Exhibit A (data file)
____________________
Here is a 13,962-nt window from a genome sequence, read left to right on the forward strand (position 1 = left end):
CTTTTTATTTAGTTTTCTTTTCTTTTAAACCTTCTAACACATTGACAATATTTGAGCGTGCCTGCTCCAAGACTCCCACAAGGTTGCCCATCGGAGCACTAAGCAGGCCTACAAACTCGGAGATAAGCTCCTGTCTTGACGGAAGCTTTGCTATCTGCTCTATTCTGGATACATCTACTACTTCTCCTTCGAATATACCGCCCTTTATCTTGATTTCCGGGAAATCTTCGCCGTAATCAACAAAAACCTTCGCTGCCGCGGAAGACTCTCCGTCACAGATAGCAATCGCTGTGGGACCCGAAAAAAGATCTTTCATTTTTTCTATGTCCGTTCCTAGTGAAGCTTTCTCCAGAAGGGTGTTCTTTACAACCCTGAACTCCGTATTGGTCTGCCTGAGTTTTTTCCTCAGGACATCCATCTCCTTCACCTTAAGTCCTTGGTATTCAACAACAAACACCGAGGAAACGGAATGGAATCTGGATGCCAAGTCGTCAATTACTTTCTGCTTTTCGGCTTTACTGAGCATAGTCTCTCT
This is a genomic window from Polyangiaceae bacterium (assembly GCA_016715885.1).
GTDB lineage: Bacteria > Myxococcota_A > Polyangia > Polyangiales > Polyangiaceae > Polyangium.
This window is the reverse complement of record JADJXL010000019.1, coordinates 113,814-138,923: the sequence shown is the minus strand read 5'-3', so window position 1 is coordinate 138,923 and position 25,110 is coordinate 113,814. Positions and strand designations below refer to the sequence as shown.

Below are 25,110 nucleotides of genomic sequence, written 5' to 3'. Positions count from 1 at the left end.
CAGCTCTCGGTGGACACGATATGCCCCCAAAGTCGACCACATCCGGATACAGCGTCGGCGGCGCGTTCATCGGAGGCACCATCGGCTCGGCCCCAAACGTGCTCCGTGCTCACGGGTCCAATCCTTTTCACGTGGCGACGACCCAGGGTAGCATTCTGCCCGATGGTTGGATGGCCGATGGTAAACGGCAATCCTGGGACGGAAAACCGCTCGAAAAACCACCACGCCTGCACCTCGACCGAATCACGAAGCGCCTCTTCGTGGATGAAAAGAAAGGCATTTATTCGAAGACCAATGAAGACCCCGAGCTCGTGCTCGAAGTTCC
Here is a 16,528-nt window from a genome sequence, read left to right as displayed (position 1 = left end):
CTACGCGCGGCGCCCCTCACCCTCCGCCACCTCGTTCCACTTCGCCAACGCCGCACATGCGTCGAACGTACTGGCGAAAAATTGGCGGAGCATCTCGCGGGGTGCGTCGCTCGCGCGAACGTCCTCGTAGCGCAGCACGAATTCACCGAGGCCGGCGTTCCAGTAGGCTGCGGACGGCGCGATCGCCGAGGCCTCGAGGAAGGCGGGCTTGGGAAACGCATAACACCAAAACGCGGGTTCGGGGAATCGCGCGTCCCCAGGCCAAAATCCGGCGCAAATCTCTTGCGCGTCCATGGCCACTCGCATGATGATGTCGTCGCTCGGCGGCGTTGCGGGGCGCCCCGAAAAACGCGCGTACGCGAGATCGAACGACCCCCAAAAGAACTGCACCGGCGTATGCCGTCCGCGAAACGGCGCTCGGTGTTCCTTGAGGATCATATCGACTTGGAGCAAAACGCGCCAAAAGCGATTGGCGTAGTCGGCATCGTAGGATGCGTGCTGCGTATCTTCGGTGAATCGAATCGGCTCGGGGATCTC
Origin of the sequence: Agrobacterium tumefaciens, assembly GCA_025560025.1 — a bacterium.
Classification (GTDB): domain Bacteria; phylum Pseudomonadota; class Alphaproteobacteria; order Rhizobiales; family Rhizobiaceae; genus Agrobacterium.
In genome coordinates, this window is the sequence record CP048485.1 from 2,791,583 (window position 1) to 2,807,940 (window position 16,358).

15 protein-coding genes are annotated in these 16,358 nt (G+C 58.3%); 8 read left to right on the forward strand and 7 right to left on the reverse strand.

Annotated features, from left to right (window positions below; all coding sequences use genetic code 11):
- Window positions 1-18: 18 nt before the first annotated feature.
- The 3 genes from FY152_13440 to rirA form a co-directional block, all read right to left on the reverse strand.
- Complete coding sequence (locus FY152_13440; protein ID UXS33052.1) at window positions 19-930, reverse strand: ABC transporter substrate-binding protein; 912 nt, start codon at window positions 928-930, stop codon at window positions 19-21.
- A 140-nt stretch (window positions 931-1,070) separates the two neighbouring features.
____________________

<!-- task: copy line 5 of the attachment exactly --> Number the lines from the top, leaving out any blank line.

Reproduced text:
This window is the reverse complement of record JADJXL010000019.1, coordinates 113,814-138,923: the sequence shown is the minus strand read 5'-3', so window position 1 is coordinate 138,923 and position 25,110 is coordinate 113,814. Positions and strand designations below refer to the sequence as shown.